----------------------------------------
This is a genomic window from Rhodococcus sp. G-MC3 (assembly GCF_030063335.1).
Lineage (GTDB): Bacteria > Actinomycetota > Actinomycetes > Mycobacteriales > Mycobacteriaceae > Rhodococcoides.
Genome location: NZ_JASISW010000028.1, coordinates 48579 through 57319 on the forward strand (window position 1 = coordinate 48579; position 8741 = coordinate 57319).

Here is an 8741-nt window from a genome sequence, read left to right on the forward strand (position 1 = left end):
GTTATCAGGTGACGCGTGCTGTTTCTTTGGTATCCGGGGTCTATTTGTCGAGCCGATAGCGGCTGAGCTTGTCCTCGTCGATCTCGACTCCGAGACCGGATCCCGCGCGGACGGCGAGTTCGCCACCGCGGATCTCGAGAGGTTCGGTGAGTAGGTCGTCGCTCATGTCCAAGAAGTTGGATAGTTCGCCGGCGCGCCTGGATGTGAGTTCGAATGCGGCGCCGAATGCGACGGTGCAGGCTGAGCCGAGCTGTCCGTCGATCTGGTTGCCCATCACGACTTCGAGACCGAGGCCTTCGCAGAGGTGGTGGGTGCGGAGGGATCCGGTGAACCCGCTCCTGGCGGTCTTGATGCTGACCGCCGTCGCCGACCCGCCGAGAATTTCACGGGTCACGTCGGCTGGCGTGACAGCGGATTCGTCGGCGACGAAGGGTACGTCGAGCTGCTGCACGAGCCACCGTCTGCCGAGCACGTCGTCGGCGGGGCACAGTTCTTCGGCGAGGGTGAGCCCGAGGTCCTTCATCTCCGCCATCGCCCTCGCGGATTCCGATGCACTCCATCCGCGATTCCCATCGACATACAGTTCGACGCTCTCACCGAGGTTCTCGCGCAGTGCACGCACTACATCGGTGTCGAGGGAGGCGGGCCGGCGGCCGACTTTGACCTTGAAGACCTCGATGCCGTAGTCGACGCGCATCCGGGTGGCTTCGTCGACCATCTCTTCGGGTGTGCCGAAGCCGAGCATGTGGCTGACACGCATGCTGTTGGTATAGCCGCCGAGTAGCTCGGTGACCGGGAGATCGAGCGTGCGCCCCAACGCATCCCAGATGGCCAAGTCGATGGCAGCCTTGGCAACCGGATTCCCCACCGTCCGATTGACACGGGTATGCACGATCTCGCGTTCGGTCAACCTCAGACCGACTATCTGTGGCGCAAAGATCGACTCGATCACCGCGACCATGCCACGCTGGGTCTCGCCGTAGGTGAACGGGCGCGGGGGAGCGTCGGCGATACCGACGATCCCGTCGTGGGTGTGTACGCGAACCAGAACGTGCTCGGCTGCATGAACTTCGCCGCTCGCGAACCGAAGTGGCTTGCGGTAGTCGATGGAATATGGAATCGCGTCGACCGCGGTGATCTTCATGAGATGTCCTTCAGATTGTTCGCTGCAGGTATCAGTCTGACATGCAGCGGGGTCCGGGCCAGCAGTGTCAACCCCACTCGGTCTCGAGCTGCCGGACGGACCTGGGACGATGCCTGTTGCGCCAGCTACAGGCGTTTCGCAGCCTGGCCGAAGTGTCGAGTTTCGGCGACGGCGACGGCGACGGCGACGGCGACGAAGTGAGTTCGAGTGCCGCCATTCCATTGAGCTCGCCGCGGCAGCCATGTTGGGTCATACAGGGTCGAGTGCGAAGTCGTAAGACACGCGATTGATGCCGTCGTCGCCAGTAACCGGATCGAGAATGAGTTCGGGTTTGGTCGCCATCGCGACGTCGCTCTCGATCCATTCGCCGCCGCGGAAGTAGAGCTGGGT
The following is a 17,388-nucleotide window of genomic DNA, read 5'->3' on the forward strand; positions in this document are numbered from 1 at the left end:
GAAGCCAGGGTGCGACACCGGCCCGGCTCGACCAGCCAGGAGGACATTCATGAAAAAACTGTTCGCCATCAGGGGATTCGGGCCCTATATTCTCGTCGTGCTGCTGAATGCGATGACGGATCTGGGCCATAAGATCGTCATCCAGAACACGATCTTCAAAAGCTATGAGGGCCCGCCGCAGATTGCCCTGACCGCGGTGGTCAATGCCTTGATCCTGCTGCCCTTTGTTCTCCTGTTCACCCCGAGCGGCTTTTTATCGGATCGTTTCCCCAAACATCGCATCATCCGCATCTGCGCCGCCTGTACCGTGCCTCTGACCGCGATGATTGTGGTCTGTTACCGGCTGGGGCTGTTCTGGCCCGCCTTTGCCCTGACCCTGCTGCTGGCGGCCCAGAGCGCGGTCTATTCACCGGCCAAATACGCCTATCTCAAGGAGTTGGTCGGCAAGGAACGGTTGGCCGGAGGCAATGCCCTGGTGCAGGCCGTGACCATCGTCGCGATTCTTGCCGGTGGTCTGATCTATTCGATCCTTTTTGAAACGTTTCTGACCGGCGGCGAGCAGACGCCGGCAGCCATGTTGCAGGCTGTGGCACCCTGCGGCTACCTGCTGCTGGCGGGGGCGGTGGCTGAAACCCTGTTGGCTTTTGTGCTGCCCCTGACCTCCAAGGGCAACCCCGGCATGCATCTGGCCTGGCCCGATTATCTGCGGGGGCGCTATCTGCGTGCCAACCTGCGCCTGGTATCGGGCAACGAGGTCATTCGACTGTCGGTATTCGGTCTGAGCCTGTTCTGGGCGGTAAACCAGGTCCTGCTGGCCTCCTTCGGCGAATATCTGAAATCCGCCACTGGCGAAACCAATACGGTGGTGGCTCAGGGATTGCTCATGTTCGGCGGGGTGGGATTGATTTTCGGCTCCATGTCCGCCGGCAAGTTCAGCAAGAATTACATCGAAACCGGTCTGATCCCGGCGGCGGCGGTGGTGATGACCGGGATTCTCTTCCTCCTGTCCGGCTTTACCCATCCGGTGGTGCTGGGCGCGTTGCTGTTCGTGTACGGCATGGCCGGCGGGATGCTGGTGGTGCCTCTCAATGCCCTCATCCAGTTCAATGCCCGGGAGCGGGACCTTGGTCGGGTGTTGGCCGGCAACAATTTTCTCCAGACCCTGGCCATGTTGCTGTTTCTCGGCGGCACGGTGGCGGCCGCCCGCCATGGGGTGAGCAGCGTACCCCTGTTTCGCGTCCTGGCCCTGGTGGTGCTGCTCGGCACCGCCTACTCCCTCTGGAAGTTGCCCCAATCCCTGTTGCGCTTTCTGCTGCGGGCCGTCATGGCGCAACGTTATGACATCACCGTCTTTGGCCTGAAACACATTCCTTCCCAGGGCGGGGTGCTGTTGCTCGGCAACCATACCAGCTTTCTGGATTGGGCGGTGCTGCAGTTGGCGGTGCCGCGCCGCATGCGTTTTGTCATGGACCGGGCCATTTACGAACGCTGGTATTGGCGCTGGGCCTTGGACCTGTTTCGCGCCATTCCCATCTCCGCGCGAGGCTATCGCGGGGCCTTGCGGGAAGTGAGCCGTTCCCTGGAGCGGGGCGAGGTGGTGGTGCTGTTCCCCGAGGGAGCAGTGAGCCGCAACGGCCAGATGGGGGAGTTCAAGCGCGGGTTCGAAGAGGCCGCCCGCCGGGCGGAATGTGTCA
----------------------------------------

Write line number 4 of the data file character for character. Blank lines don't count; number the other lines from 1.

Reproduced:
Here is an 8741-nt window from a genome sequence, read left to right on the forward strand (position 1 = left end):